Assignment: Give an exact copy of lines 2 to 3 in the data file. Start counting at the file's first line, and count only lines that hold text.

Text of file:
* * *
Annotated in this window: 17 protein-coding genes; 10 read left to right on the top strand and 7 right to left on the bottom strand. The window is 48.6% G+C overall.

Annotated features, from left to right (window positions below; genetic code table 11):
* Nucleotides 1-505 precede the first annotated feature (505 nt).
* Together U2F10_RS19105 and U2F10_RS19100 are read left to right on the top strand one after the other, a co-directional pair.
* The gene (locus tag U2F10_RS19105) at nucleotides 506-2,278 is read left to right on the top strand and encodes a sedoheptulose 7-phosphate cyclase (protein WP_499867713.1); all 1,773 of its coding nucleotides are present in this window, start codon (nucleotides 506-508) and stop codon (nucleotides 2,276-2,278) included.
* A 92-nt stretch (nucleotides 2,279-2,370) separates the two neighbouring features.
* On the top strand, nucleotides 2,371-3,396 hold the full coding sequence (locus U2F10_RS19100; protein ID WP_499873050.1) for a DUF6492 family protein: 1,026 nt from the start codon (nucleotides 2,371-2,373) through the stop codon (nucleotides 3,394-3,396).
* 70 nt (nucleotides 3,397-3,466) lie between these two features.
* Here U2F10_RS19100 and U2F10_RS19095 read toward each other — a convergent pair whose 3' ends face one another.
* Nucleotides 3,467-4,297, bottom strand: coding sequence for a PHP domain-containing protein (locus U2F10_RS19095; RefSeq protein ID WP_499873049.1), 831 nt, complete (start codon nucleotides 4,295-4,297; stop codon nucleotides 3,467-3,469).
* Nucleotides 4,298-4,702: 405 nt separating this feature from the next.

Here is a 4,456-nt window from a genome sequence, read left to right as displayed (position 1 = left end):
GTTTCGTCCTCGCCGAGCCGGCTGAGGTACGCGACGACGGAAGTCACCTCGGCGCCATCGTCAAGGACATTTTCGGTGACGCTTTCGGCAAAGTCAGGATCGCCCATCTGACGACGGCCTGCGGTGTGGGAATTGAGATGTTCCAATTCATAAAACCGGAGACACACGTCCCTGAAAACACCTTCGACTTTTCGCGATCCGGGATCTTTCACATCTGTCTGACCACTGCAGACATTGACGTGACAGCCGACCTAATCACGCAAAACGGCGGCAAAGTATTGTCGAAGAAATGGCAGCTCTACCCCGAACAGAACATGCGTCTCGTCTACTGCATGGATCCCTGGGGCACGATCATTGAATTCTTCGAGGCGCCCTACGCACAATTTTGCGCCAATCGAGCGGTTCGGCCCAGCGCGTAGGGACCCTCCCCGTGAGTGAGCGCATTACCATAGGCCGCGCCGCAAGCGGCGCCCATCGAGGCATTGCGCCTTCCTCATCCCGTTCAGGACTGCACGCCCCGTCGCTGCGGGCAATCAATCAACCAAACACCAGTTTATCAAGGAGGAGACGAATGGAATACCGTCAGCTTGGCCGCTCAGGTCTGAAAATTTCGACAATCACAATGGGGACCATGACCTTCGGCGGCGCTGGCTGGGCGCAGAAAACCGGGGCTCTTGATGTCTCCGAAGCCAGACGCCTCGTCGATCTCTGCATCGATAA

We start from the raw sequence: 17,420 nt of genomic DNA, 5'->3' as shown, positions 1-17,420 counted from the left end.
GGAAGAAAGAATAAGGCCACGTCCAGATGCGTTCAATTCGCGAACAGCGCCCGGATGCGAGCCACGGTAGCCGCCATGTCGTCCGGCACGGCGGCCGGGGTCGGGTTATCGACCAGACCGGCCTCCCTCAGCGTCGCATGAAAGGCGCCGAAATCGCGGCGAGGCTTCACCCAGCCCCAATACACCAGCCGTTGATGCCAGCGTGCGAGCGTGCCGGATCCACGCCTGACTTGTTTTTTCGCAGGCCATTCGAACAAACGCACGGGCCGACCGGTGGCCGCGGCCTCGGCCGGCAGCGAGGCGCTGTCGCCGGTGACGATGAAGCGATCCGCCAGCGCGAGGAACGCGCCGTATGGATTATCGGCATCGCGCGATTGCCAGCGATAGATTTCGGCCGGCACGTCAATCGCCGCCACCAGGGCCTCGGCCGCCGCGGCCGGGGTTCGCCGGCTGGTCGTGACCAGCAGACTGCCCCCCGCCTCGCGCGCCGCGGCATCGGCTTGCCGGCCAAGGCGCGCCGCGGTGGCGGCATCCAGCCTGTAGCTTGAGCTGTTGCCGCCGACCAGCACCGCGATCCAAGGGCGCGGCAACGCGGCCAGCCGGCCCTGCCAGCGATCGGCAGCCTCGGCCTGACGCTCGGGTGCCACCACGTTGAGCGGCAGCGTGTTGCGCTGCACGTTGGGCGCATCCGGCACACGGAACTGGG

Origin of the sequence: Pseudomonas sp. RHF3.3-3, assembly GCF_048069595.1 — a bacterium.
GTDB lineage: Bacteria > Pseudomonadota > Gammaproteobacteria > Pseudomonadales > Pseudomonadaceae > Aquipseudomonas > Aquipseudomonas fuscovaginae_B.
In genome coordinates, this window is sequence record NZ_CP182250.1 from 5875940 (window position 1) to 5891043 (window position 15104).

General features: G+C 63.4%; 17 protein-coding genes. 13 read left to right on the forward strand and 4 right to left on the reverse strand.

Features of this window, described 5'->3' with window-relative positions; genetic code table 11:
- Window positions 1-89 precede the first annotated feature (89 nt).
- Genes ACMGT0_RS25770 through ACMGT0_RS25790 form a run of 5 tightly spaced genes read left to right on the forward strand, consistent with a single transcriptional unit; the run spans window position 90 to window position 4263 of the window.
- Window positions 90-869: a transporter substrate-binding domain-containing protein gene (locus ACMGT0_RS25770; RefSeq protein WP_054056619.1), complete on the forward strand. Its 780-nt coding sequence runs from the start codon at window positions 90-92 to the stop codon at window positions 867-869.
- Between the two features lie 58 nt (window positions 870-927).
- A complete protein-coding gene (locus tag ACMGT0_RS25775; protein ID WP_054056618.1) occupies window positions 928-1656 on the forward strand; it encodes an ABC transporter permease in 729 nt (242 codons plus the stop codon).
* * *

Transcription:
Annotated features, from left to right (window positions below; genetic code table 11):
* Nucleotides 1-505 precede the first annotated feature (505 nt).